Why is reliable master data important in process manufacturing? And what can I do with it anyway? Master data management allows you to use the right data at the right time for the right person through the right channel. First, a few words about the current situation.
Companies are stepping up their efforts in process manufacturing in areas such as innovation capability, digitalization and sustainability in order to protect themselves against economic fluctuations or adverse political conditions—such as trade conflicts. Manufacturers are increasingly finding themselves in an environment that is difficult to predict and are trying to operate in the here-and-now as far as possible, because the order situation is sometimes only foreseeable for a few weeks.
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Development of individual solutions and more sustainable products focuses on customers’ specific requirements. Such strategies are well supported by analysis of big data. The logical consequence in the next step would be to use artificial intelligence to open up opportunities to find substances with new or better properties. But back to master data management.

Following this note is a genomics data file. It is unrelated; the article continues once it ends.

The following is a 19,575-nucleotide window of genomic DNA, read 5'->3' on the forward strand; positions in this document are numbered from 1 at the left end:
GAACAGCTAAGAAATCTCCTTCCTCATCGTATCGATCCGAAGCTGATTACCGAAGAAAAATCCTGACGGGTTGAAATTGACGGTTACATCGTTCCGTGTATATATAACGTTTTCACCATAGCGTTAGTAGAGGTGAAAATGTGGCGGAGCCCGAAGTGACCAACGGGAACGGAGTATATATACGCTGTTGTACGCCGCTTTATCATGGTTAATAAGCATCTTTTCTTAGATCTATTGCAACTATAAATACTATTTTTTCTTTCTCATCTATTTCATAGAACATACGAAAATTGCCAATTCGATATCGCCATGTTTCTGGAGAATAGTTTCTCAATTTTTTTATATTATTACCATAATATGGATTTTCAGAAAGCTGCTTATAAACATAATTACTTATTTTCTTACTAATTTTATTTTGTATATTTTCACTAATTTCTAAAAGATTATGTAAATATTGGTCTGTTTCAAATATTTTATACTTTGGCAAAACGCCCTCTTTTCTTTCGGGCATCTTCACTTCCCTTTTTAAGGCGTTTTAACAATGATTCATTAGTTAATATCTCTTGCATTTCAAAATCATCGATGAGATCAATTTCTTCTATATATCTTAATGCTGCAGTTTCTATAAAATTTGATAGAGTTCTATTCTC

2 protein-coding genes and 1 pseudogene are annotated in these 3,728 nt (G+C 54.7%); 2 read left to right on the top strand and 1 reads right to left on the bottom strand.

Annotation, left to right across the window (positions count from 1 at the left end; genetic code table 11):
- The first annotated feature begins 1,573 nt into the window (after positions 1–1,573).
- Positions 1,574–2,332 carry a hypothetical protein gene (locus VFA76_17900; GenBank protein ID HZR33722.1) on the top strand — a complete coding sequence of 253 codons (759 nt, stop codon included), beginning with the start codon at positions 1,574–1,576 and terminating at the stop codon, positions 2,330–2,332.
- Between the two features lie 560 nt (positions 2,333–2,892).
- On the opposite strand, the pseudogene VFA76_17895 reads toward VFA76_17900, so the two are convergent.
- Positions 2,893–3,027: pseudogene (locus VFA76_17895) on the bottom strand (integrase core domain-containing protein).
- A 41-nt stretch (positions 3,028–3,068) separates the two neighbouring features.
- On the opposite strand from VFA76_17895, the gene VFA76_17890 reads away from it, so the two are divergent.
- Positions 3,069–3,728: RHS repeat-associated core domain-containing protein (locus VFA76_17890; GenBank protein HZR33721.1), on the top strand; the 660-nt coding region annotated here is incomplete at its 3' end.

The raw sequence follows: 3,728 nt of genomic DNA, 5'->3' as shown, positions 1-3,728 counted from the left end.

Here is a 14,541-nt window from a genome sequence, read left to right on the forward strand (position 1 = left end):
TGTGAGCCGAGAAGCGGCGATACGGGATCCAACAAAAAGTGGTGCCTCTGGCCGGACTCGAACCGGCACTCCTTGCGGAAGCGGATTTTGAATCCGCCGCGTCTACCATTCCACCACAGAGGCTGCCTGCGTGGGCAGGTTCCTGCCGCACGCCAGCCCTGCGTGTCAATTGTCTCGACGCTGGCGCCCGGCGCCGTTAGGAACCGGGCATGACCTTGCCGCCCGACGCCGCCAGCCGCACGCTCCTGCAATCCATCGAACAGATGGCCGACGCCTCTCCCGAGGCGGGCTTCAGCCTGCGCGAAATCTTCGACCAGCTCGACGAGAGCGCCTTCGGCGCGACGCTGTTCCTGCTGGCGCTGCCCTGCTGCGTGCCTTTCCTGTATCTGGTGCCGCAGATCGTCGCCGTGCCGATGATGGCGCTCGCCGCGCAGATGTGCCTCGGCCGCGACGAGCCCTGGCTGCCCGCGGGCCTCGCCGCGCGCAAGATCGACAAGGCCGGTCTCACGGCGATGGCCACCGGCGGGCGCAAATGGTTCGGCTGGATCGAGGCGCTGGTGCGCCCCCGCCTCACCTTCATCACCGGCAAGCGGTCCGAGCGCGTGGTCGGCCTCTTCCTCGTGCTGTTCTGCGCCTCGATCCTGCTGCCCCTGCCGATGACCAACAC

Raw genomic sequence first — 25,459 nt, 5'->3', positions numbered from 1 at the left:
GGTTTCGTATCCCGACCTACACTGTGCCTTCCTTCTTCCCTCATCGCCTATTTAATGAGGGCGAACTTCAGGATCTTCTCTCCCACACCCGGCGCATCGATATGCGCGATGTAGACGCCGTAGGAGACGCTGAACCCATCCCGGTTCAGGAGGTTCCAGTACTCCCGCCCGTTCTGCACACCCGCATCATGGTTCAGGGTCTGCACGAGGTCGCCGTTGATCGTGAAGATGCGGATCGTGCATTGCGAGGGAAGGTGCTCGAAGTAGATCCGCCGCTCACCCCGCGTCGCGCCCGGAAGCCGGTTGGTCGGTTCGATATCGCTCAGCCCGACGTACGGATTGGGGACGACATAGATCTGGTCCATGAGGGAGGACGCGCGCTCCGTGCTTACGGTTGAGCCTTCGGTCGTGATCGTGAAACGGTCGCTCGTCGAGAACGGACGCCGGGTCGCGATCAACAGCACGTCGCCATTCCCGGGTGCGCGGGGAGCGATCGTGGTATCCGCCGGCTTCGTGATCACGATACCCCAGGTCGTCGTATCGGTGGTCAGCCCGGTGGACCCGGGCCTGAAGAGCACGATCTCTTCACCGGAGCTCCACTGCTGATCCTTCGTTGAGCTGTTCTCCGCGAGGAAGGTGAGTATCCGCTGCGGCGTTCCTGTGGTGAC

Ideally, an ERP system supports a large part of the company’s business processes. In this way, the ERP system manages the master data; this results in smooth data exchange throughout the company and reliable analyses. Nevertheless, master data management does not end with introducing ERP software.
Rather, the challenge is to ensure a universally valid data set that is reliable and not kept redundant. This calls for cooperation from all organizational units involved in the business process. This can ensure an organization’s master data assets remains uniform, accurate, consistent, and accountable.
Master data management remains a complex challenge, and means ensuring the data remains reliable at all times. Even though ERP systems provide clear data models, the challenge is less technology-driven and more dependent on the requirements of the respective business process. This includes all business processes across the entire organization. At the same time, secure data storage must be guaranteed.
Master data management is always required when more than two business processes use the same master data.
For example, productivity increases when employees spend less time on documentation and can use existing experimental data to make faster decisions. In the absence of a cross-departmental solution, valuable time is lost. In this scenario, information must first be found, or possibly merged from locally-held spreadsheets.
In fact, a considerable proportion of the work steps could be avoided if data were managed in a comprehensive and non-redundant way. The more information is available to all parties involved throughout the entire life cycle of a product, right up to the customer, the greater the potential for further digitalization.
Starting with cross-organizational data management, the next step leads to digitalization of processes and automation of routine activities.
This poses the following challenges: